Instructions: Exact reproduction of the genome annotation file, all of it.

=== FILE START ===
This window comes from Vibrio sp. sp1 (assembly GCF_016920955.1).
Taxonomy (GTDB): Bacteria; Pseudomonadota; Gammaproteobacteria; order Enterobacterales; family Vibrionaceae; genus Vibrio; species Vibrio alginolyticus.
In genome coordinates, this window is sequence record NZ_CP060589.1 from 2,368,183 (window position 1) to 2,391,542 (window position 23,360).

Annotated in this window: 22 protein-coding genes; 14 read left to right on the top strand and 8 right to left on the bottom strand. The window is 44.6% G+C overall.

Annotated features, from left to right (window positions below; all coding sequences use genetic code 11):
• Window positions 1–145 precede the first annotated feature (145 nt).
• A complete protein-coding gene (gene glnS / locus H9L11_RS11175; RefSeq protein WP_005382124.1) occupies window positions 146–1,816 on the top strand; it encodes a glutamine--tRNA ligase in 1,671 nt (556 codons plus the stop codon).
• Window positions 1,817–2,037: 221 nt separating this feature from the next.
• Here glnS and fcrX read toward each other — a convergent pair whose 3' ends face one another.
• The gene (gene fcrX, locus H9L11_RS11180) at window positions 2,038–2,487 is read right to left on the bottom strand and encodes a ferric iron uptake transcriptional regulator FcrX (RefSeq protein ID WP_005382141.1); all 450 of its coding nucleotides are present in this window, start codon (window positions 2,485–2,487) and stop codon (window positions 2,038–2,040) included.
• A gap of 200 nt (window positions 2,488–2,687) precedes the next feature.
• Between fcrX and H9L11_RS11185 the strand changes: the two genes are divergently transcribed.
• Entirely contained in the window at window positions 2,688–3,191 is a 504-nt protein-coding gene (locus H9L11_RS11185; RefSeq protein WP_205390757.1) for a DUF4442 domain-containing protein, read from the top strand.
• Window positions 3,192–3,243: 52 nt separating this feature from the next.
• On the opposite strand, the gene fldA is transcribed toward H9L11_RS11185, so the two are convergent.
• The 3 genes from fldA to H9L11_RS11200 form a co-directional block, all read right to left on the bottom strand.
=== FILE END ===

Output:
This window comes from Vibrio sp. sp1 (assembly GCF_016920955.1).
Taxonomy (GTDB): Bacteria; Pseudomonadota; Gammaproteobacteria; order Enterobacterales; family Vibrionaceae; genus Vibrio; species Vibrio alginolyticus.
In genome coordinates, this window is sequence record NZ_CP060589.1 from 2,368,183 (window position 1) to 2,391,542 (window position 23,360).

Annotated in this window: 22 protein-coding genes; 14 read left to right on the top strand and 8 right to left on the bottom strand. The window is 44.6% G+C overall.

Annotated features, from left to right (window positions below; all coding sequences use genetic code 11):
• Window positions 1–145 precede the first annotated feature (145 nt).
• A complete protein-coding gene (gene glnS / locus H9L11_RS11175; RefSeq protein WP_005382124.1) occupies window positions 146–1,816 on the top strand; it encodes a glutamine--tRNA ligase in 1,671 nt (556 codons plus the stop codon).
• Window positions 1,817–2,037: 221 nt separating this feature from the next.
• Here glnS and fcrX read toward each other — a convergent pair whose 3' ends face one another.
• The gene (gene fcrX, locus H9L11_RS11180) at window positions 2,038–2,487 is read right to left on the bottom strand and encodes a ferric iron uptake transcriptional regulator FcrX (RefSeq protein ID WP_005382141.1); all 450 of its coding nucleotides are present in this window, start codon (window positions 2,485–2,487) and stop codon (window positions 2,038–2,040) included.
• A gap of 200 nt (window positions 2,488–2,687) precedes the next feature.
• Between fcrX and H9L11_RS11185 the strand changes: the two genes are divergently transcribed.
• Entirely contained in the window at window positions 2,688–3,191 is a 504-nt protein-coding gene (locus H9L11_RS11185; RefSeq protein WP_205390757.1) for a DUF4442 domain-containing protein, read from the top strand.
• Window positions 3,192–3,243: 52 nt separating this feature from the next.
• On the opposite strand, the gene fldA is transcribed toward H9L11_RS11185, so the two are convergent.
• The 3 genes from fldA to H9L11_RS11200 form a co-directional block, all read right to left on the bottom strand.